As you may already know I have only been a Seventh-day Adventist for 4 years and so I am not "in the know" about all of the wars that have been fought within the confines of the Adventist church.
The Saints Aren't All Saints...
As is the case with many people who come into the Adventist church after God revealing such an enormous amount of truth in their lives, when I came into the church I sort of expected that members of the remnant church I was joining would be these bright shining super-Christians, all full of truth and love and sanctification. After all, any group that was aware of all these profound and beautiful Bible truths must certainly be full of saints. But, as Jim Hohnberger says, "Not all the saints are saints." I have to smile as I write that quote, for what I found when I joined the Seventh-day Adventist church was that it was like any other church in regards to its members, with plenty of knit-picking, criticism, gossip, divisions, sects, etc. etc..
...But They're Still The Remnant
Yet, there is still one thing that sets the Adventist church apart from all other churches: the Truth. The pure, unadulterated, unabashed, naked truth. A truth not come upon by happenstance or by the study of a single man or woman. Instead, the truth as revealed by genuinely God-led study of the Bible by a group of Christians from various denominations who all put their doctrines on the altar of Scriptures to examine them together. What emerged from these series of Bible studies, around 24 sessions in a 2 year period after the great disappointment, was plain Bible truth. God was creating His remnant church, for the end-times had begun. As perhaps the ultimate sign, the gift of prophecy was given to this inspired movement in the person of Ellen White, who confirmed and clarified many of the truths the group had come to through their many lengthy and in-depth Bible studies.
My Introduction To Controversy
Oh yeah, back to the point. Some time ago I had happened upon a set of sermons by a late pastor named Frank B. Phillips. They were very interesting and focused mainly on one grand theme: Righteousness by Faith. Somewhere in his sermons he referenced a book by A.G. Daniells called Christ Our Righteousness which explored the light God revealed to the 1888 Conference in Minneapolis. This message had a very mixed reception by Adventists. Some were indifferent and said, "That's old news, we already know about righteousness by faith," while others were threatened by the message and said, "We cannot remove our focus from the Law of God," and still others accepted the message with their whole heart. Ellen White herself commented a number of times that this message was present truth and should be preached and taken to heart.
Anyway, I was curious about the details of what happened at that 1888 Conference and purchased the book. This was my first introduction to controversy within the church.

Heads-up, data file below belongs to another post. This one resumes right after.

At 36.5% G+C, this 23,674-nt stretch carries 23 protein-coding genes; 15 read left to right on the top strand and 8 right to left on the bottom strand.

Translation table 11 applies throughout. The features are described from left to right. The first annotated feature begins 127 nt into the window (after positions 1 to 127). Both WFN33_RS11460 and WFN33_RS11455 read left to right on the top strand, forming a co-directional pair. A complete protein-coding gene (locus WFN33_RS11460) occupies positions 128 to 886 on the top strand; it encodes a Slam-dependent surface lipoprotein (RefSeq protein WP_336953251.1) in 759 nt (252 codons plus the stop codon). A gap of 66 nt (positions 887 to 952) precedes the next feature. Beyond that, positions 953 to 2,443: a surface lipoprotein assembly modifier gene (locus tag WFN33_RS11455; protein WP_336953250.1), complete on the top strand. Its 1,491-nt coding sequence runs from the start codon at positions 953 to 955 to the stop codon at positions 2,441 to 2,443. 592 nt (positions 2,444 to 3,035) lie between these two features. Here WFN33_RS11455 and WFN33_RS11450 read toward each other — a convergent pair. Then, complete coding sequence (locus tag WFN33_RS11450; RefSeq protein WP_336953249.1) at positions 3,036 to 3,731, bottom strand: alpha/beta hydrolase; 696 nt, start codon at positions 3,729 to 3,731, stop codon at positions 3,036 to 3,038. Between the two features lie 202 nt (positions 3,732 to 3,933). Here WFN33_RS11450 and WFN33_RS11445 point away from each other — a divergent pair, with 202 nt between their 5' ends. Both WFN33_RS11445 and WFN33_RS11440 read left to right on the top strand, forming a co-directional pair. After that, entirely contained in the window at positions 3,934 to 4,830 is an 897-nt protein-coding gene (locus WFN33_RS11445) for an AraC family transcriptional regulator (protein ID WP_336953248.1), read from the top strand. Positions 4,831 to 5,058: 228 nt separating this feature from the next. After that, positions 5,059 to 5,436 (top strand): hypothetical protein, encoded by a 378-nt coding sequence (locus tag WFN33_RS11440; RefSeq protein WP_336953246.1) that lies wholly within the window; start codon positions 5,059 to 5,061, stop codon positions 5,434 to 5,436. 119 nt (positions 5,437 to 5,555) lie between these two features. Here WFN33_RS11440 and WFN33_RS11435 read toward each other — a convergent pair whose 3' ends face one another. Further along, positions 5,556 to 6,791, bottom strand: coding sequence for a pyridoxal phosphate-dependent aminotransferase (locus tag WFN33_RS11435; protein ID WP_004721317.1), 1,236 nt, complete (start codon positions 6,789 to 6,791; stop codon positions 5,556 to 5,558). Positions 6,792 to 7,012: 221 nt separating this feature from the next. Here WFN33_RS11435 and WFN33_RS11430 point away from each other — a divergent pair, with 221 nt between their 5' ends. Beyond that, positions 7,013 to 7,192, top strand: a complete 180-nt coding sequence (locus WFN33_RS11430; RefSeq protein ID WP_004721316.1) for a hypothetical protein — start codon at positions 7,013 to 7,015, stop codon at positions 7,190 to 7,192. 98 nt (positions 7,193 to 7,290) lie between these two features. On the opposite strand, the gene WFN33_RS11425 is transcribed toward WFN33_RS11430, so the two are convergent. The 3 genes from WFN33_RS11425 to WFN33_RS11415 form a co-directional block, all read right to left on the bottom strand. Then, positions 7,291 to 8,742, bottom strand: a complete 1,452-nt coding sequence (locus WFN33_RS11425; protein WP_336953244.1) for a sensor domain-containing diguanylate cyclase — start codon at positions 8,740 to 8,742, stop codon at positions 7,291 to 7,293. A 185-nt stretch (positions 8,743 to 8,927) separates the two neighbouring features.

The Plot Thickens
Recently, I had downloaded a couple sermons by Herbert Douglass from Audioverse because he left a comment on this blog and I wanted to hear what kind of a message he had. I was thoroughly blessed by his messages, one of which mentioned Desmond Ford and the battle that took place in the early 80's (?). So I did a quick Google search of Desmond Ford and found a little of the story, but not much. I intended to look into the controversy more at a later time.
Then I was listening to a sermon by Stephen Bohr, also downloaded from Audioverse, in which he mentions this guy named Dale Ratzliff whose sole purpose in this life is to destroy the Adventist church he was once a part of. So I did a quick Google search of Dale Ratzliff and found a whole lot of wrong theology attacking Adventist doctrine. This guy's story isn't worth looking at for me since it's just another "Came out of _____ church and now spend all my waking moments attacking that former church instead of focusing on Christ." What is interesting about Dale Ratzliff's story is the chain of events that led up to it. He, and those like him, are the "fruit" of what started with the book Questions on Doctrine, and progressed to the apostasy of Desmond Ford, and ends with the worldliness we see permeating every level of the Adventist church today. Those who apostatize and the doctrines they hold (which are also held by some who remain in the church) are the inevitable result of the very subtle errors introduced by the book Questions on Doctrine.
Long story short there is a new sermon on Audioverse entitled The Apostasy of Desmond Ford which I saw and downloaded. Good stuff! The guy who gave the sermon, Norman Mcnulty I think was his name, gave much more of the unbelievable Desmond Ford story and also some reference to this book that came out in the 50's (?) called Questions on Doctrine, which apparently caused huge theological shifts away from fundamental Adventism. Anyway, I'm going to download the other sermon by this guy where he talks specifically about The History of Questions on Doctrine.
So there's two things I'd like to investigate further to make sure I have the full story:
1.) Desmond Ford's overt attack on Adventist doctrines, and
2.) The book Questions on Doctrine's more subtle attack on Adventist doctrines.
After I get through with a little more research on this subject I'm going to put together a post or two about Desmond Ford and Questions on Doctrine. It's pretty interesting stuff.
Since landing on the Adventist blogosphere a few months ago I have been constantly surprised by the departure from fundamental Adventist theology that I had learned before I joined the church...now it's starting to make a little more sense. Truly, the shaking must be near at hand.